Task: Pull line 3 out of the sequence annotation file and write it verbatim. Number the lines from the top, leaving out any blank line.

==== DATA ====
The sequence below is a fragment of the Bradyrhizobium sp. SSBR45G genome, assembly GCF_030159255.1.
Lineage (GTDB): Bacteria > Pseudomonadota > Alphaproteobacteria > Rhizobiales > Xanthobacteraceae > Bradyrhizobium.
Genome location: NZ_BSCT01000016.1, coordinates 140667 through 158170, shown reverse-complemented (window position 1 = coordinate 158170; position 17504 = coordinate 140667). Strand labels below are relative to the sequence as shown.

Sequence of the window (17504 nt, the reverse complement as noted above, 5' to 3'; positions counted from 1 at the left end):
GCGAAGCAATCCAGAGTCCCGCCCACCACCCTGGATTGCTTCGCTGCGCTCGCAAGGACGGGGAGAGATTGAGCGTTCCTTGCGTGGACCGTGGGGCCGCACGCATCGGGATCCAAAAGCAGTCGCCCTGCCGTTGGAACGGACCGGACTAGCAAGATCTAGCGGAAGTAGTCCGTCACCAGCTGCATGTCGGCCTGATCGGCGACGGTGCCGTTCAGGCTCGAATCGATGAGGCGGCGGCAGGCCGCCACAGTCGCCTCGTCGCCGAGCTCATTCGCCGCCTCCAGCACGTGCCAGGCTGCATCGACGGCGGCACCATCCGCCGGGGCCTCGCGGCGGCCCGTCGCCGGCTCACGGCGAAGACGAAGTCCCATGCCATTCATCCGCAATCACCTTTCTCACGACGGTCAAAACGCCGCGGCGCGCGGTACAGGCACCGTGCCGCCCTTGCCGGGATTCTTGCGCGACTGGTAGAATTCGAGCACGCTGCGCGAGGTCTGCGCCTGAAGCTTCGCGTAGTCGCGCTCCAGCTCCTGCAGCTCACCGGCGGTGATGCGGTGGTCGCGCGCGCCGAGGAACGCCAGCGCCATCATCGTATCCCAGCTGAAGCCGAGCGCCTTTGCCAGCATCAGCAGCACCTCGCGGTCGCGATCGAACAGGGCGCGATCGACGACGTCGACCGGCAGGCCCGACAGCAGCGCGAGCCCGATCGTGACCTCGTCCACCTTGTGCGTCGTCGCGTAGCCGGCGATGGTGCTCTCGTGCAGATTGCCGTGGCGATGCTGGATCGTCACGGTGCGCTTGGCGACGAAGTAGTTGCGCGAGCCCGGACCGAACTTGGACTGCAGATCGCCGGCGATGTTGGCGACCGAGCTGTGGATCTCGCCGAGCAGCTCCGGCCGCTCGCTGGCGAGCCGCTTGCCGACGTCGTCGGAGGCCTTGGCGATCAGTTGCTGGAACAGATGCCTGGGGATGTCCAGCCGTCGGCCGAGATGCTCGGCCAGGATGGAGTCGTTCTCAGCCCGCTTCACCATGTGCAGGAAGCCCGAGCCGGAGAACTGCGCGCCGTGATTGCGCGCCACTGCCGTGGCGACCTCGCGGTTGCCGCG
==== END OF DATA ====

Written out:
Genome location: NZ_BSCT01000016.1, coordinates 140667 through 158170, shown reverse-complemented (window position 1 = coordinate 158170; position 17504 = coordinate 140667). Strand labels below are relative to the sequence as shown.